Rome was not, as the saying goes, built in a day. But more importantly, neither did it collapse in a day. True, there was one day — a final day — of the empire. You got up on that last day, and it was still there. And when you went to bed and got up the next day, it wasn't.
But that was the end of a very long process. The collapse was centuries in the making. It just accelerated near the end of the process. So Rome didn't go out in a blaze of glory, but more like a dying ember, or a small whimper.
Its fate was sealed long before, and it just took a while to unfold on its way to its inevitable demise. We see the same thing in the West these days, playing out right before our eyes. Or at least it would seem so.
No one on earth knows for certain, but we must fight with everything we have and hope to beat back or, more specifically, cast out the barbarians. This time around, the barbarians are Marxists — proponents of a godless system that denies the sacredness of human dignity in all forms. And don't believe for one moment the wailing and gnashing of teeth you hear from these Marxists about various lives being important: It's called propaganda, period.
These same Marxists who claim to care so much for the poor and downtrodden (be they black, Hispanic, native tribes — whatever) are the same Marxists who've been in charge for decades. If they cared so much, why didn't they do something about it any of these past 50 years? If they claim they've been trying, then judge them as incompetent!
But the truth is, they haven't been trying, just as the Catholic hierarchy has not really been trying to evangelize. Marxists don't care about the poor (other than ensuring everyone is poor — except the leaders themselves, of course). And too many bishops don't care about souls, including their own.
The original meaning of the word "barbarian" referred to tribes who were not part of the great civilizations of antiquity, i.e., Rome or Greece. Specifically, it also meant they didn't speak Greek, the common language of the empire. Its common usage was the reason the New Testament was written in Greek.
Language forms bonds. A common tongue helps advance ideas and culture and so forth. It propels and helps fashion and shape a worldview, gives it expression, which then brings forth a civilization.
The barbarians did not speak that language. The various tribes, in fact, each spoke their own — had their own idea of what the world should look like. And while they might not have necessarily agreed on their own views, they did hold one thing in common: Rome had to fall.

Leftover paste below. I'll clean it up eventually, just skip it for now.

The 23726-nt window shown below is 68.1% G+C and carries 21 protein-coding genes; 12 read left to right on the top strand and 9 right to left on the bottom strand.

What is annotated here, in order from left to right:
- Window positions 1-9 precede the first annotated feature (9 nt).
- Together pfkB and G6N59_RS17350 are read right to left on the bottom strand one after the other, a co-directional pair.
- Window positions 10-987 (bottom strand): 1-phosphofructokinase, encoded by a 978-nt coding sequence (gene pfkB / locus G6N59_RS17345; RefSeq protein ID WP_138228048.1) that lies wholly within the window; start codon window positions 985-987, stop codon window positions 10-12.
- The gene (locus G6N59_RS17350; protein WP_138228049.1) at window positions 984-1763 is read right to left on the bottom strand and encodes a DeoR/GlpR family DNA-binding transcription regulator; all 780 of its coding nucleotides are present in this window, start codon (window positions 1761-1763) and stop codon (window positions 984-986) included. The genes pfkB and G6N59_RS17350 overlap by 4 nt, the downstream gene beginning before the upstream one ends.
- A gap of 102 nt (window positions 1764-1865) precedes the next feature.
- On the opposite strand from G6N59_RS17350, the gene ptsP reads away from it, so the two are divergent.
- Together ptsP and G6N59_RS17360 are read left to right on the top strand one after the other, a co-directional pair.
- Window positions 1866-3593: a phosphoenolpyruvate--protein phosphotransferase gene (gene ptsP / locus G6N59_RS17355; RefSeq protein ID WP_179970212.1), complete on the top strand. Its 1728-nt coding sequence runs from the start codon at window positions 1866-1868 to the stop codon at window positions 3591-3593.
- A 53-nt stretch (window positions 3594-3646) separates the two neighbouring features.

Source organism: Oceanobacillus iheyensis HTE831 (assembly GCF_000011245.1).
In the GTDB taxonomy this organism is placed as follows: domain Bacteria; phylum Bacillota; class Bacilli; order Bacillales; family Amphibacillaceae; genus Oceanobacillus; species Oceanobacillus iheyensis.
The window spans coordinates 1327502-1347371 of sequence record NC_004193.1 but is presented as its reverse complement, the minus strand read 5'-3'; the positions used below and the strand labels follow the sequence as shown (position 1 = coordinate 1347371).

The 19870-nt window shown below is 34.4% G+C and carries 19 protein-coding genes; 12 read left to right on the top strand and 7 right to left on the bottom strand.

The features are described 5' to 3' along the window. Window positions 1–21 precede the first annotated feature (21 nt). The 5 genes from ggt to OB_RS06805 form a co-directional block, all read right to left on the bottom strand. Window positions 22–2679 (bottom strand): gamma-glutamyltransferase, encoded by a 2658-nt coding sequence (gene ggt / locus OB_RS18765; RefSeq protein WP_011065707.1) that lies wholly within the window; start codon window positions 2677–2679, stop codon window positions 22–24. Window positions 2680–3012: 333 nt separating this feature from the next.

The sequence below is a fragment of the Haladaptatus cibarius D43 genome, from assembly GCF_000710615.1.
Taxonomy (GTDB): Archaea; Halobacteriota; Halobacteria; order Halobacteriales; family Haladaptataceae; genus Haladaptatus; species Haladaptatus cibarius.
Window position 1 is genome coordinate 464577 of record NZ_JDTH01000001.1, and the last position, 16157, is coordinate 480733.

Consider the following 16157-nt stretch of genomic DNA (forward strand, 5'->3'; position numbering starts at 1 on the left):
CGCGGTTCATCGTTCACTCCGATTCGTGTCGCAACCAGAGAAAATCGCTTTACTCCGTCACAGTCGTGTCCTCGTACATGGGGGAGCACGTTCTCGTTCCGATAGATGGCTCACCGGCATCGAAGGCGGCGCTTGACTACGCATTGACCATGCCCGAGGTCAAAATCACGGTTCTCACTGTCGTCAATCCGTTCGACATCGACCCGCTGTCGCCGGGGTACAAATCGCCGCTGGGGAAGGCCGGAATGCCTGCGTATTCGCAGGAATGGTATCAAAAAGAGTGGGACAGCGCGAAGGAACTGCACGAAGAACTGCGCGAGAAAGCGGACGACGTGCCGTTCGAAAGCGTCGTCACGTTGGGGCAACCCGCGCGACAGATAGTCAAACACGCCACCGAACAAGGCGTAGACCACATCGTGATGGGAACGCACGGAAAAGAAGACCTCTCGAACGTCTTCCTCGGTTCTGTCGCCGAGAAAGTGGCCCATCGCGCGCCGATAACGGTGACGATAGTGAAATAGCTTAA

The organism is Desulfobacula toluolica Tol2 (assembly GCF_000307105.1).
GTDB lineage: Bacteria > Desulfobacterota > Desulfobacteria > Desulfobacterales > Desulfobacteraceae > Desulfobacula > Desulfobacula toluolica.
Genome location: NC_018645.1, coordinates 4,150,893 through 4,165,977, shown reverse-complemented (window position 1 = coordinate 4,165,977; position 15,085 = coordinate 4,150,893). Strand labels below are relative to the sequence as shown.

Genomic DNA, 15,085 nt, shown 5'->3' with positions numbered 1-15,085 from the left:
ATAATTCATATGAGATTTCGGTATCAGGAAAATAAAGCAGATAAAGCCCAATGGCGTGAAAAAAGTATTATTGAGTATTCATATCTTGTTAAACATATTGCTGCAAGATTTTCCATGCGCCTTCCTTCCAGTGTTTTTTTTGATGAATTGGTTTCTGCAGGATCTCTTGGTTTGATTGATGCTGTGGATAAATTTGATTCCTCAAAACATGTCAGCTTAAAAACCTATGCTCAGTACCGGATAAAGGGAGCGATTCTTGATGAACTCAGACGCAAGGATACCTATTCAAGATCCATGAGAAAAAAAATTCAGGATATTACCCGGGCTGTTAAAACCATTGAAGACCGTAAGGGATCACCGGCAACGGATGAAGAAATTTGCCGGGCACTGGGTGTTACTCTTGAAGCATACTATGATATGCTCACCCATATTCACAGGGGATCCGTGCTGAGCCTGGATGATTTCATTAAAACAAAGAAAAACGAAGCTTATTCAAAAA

Sixteen-hundred years later, here we are again. Except, this time, we are the ones who find ourselves in the battle. It may be history repeating itself, but that history is now our present.
Consider the young men and women of ancient Rome who went to sleep that last night and got up the next morning. Consider — they had grown up, been nurtured on the glory of Rome, a thousand years of civilization (roughly 500 as a republic and then 500 as an empire). They would have learned the imperial songs and would have been taught in the imperial schools about the glories of conquests of the legions and the light of the caesars and so forth.
Then they got up that first morning post-empire, and those previous thousand years were just a mist that no longer held any significance. In fact, the date was Sept. 4, A.D. 476. That's when the barbarian Odoacer deposed Rome's last emperor, Romulus Augustulus. So much for the glory of Rome.
While the empire did continue in the East, it was no longer centered in Rome, and its name was even changed (fittingly) to "Byzantium." How this all came about, how the most powerful empire in the world began crumbling, is the topic of intense study and research among historians.
But one of the agreed-upon causes is the tremendous role the barbarians played, because Rome was so weakened from within, owing to economic and moral weakness. Barbarians had been attempting to breach the walls for centuries and had failed. In fact, it was assorted barbarian tribes themselves that the caesars had vanquished as they expanded the borders centuries earlier.
And just like the barbarians who kept relentlessly pounding away, today's barbarians, the Marxists, who do not speak the language of civilization, are likewise marauding through the streets (in some towns, literally). As Catholics, we are at a crossroads. Betrayed by our own leaders, lied to and deceived for decades, it is now incumbent upon us — what few remain — to throw ourselves into the pitch of battle.
Whatever the temporary, temporal outcome should not concern us. God only asks that we fight. The battle is ours, but the war belongs to Him. We will be discussing all of this — duty, honor and valor at this year's "Strength and Honor Conference" for men, here in Detroit on Aug. 7–8. That's a Friday and Saturday.
We also have a special event for wives who attend, should they like to make the trip. But the conference itself is for men: dads, sons, buddies. We have special guests, Tim and David Gordon — the Gordon brothers — giving presentations, as well as our own Simon Rafe. And I might have a word or two to offer.
All the details are available by just clicking on the provided link, and please do strongly consider attending this year's conference. Past ones have been very well-attended and have greatly benefited participants in many ways, including by establishing a camaraderie with each other. That's extremely important in battle. We can't fight it alone.
It's good to rally the troops, in particular when the stakes are so high — and they are very high. We have two very important issues to talk about:
Since both are possibilities, they both need to be addressed. Remember, ultimately it's all spiritual combat, just playing out in time and space. That is what we face. Now let's face it and get down to business.
Thank you in advance, and we look forward to seeing as many of you as can attend.